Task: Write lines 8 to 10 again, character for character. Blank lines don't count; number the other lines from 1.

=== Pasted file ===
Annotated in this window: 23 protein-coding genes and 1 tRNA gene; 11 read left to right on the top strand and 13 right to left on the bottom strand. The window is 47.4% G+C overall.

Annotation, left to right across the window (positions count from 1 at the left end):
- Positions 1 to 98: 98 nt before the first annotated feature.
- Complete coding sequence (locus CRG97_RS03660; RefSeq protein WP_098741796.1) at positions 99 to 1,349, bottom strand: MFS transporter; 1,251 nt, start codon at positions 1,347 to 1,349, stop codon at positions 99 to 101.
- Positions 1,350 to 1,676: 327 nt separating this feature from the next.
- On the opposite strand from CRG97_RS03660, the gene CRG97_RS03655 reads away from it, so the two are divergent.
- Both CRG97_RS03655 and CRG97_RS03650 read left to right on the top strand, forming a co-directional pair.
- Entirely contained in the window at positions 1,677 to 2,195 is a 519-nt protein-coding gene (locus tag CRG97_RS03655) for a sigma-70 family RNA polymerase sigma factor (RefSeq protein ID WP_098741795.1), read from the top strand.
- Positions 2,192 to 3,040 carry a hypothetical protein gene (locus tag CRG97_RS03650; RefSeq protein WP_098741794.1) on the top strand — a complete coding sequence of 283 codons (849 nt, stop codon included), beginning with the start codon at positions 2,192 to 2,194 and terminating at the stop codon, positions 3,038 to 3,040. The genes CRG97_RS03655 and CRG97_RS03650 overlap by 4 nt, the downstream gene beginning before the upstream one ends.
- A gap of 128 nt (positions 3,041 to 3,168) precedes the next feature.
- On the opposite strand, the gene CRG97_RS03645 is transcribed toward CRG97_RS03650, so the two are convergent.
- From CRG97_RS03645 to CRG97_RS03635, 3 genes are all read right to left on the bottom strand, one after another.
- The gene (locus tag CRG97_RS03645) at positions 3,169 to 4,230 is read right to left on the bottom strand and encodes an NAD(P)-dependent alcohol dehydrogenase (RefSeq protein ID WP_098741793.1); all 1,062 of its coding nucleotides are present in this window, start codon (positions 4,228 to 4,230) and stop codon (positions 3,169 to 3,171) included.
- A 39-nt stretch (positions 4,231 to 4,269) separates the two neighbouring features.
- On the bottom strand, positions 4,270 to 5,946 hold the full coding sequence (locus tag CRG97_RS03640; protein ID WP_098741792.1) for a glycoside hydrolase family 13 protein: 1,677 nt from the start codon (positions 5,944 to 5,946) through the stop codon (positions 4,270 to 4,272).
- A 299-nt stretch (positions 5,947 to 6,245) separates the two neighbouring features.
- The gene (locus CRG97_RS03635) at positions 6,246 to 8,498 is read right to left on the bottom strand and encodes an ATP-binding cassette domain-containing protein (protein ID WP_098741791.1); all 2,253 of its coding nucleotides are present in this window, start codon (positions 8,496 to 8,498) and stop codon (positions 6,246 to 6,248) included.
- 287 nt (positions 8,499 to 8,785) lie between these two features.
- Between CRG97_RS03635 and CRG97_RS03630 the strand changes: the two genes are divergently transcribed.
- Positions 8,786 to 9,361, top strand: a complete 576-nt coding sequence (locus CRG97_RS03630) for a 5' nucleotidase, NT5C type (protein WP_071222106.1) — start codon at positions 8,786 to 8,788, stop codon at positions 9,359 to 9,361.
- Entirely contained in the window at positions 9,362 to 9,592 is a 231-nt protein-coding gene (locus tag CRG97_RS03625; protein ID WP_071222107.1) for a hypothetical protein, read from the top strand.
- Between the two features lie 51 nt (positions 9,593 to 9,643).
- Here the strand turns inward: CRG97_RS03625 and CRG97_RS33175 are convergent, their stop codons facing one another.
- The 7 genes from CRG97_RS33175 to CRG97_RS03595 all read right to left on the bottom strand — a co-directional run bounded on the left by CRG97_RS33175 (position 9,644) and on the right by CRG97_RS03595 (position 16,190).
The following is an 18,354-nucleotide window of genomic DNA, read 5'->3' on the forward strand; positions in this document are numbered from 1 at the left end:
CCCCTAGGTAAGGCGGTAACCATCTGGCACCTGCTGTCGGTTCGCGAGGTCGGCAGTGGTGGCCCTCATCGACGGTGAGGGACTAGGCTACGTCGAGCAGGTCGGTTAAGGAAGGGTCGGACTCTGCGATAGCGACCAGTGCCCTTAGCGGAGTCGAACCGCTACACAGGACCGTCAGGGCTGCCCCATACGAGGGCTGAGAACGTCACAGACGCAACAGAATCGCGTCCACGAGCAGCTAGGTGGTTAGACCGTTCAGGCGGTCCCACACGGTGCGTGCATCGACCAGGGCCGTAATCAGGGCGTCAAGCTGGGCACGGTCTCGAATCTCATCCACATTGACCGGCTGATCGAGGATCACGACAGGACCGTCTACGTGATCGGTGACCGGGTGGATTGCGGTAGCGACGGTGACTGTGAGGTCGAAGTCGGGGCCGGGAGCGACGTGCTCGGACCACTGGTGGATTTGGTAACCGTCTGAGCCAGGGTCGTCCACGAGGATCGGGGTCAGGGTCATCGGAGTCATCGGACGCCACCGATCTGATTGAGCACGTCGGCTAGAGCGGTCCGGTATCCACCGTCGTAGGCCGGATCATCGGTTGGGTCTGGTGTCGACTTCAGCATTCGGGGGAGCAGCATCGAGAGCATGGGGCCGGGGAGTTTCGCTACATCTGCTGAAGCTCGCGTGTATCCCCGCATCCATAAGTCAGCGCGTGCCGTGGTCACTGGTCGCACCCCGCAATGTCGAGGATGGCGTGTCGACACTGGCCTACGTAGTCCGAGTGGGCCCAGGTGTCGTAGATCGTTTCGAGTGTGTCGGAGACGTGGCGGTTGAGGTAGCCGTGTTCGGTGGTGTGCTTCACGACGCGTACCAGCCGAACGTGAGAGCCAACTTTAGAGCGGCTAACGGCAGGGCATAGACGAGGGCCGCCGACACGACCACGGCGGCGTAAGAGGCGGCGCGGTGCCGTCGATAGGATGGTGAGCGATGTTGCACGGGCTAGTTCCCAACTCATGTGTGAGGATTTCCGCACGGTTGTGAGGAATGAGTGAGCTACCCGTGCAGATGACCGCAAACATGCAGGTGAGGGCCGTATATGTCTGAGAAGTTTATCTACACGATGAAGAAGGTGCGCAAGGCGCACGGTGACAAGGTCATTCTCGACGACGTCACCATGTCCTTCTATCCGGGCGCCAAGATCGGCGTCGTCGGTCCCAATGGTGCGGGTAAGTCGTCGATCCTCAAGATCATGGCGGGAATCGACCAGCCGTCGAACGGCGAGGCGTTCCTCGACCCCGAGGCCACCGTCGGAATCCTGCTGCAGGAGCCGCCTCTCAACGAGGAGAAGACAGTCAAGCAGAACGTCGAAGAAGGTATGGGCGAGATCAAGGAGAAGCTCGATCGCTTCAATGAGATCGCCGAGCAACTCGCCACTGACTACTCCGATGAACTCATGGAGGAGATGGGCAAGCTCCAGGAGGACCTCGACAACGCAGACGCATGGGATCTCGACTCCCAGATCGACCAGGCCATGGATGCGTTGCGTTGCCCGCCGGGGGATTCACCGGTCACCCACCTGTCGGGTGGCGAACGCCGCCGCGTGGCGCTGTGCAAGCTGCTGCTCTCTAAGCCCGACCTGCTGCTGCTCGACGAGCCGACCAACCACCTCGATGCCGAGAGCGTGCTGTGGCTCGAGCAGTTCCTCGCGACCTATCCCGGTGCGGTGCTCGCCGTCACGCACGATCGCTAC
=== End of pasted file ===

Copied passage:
- Entirely contained in the window at positions 1,677 to 2,195 is a 519-nt protein-coding gene (locus tag CRG97_RS03655) for a sigma-70 family RNA polymerase sigma factor (RefSeq protein ID WP_098741795.1), read from the top strand.
- Positions 2,192 to 3,040 carry a hypothetical protein gene (locus tag CRG97_RS03650; RefSeq protein WP_098741794.1) on the top strand — a complete coding sequence of 283 codons (849 nt, stop codon included), beginning with the start codon at positions 2,192 to 2,194 and terminating at the stop codon, positions 3,038 to 3,040. The genes CRG97_RS03655 and CRG97_RS03650 overlap by 4 nt, the downstream gene beginning before the upstream one ends.
- A gap of 128 nt (positions 3,041 to 3,168) precedes the next feature.